Now you're moving in the right direction. :wink:
  13. Feb 8, 2006 #12
    Which means that useful information did not get transmitted faster than light. You can only transmit information faster than light in a way that violates relativity if they can know each other's experimental results without any other communication between them aside from the entangled units. Therefore, their knowledge of what orientation to measure and such does not violate the whole speed of light thing.

    Nature is very good at preserving causality, and this is another example of that.

    Finally, just because you don't understand a statement and proof of Bell's inequality doesn't mean it isn't "simple". Some of the most worthwhile results in physics and math are pretty complicated, even to the experts.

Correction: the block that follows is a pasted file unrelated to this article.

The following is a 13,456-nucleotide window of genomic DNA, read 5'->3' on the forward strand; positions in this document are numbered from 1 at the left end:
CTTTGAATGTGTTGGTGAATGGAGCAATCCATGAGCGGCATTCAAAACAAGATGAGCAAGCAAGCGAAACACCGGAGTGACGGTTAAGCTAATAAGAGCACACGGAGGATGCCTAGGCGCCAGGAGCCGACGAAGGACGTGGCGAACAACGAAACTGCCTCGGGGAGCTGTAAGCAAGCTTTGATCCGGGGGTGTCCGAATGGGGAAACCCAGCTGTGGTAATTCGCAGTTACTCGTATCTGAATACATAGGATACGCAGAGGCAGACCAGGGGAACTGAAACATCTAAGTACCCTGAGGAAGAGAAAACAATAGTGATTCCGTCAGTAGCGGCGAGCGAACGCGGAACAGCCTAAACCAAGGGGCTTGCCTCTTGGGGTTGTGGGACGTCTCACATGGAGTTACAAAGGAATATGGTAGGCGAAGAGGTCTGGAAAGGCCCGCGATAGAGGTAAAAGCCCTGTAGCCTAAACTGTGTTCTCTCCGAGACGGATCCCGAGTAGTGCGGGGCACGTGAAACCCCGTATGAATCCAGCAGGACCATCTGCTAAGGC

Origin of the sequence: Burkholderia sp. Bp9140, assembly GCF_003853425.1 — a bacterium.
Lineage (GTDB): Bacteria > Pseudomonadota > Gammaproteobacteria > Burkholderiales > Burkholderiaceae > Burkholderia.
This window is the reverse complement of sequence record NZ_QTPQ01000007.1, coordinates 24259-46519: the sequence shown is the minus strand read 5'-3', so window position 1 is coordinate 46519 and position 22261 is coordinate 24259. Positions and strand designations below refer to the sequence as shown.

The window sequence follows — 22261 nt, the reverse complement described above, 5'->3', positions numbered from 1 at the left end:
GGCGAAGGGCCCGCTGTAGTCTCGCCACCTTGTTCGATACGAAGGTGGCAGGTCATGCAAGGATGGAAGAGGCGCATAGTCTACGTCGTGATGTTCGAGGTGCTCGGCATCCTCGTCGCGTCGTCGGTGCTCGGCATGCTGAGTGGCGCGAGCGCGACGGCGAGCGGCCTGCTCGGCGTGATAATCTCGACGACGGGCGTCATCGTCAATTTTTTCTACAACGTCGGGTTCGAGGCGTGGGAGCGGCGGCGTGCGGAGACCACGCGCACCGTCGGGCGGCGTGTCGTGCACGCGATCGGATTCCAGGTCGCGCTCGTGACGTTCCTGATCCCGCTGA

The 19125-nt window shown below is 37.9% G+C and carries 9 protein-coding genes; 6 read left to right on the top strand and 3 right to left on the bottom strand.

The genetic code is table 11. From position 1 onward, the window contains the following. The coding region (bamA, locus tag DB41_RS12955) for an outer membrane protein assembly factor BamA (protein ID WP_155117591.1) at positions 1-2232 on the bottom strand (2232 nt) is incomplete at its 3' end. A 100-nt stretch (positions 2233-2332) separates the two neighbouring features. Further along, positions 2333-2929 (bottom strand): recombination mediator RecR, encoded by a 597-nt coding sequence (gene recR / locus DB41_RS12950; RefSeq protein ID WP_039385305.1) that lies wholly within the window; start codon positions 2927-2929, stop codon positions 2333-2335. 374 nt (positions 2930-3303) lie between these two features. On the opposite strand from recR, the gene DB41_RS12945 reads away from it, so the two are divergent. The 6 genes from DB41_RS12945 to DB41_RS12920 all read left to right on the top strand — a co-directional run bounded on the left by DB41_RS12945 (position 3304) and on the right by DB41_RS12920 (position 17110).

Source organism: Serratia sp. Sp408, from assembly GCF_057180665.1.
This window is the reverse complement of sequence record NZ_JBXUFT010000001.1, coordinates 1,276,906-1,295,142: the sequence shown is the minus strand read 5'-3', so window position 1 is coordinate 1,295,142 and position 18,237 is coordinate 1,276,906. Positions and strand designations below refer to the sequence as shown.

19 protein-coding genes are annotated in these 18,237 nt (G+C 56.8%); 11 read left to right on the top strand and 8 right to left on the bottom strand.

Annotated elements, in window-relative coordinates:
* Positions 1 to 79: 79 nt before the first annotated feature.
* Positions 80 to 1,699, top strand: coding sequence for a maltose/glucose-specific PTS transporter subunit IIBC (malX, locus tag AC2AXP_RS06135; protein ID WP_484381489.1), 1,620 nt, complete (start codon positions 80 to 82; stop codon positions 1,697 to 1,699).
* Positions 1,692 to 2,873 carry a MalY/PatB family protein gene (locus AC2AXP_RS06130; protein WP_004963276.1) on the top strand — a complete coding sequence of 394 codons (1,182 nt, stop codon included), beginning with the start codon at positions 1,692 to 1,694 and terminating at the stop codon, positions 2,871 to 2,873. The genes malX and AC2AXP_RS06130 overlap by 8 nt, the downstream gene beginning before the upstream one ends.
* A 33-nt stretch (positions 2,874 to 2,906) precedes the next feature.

14. Feb 8, 2006 #13
    How irritating..
    any transmition of information faster than light is a violation of special relativity. grrrr

    people please stop posting silly threads or threads not pertaining to what I want to discuss or ill have to start a new one.
    What on earth are you talking about!! FOr one thing you contradicted yourself in that paragraph and for another Bell's inequalities prove that hidden variable theories are not viable, but this is not a discussion about hidden variable thoeries!!!!!!!!

    stop posting silly threads!!!
    Last edited: Feb 8, 2006
  15. Feb 8, 2006 #14

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    Enough with the attitude and the insults, alfredblase.
  16. Feb 8, 2006 #15
    Bell's inequality is intimately related to EPR type things, since it declares that quantum mechanics is locally complete. This is clearly related to your "instantaneous transmission of information" idea.
  17. Feb 9, 2006 #16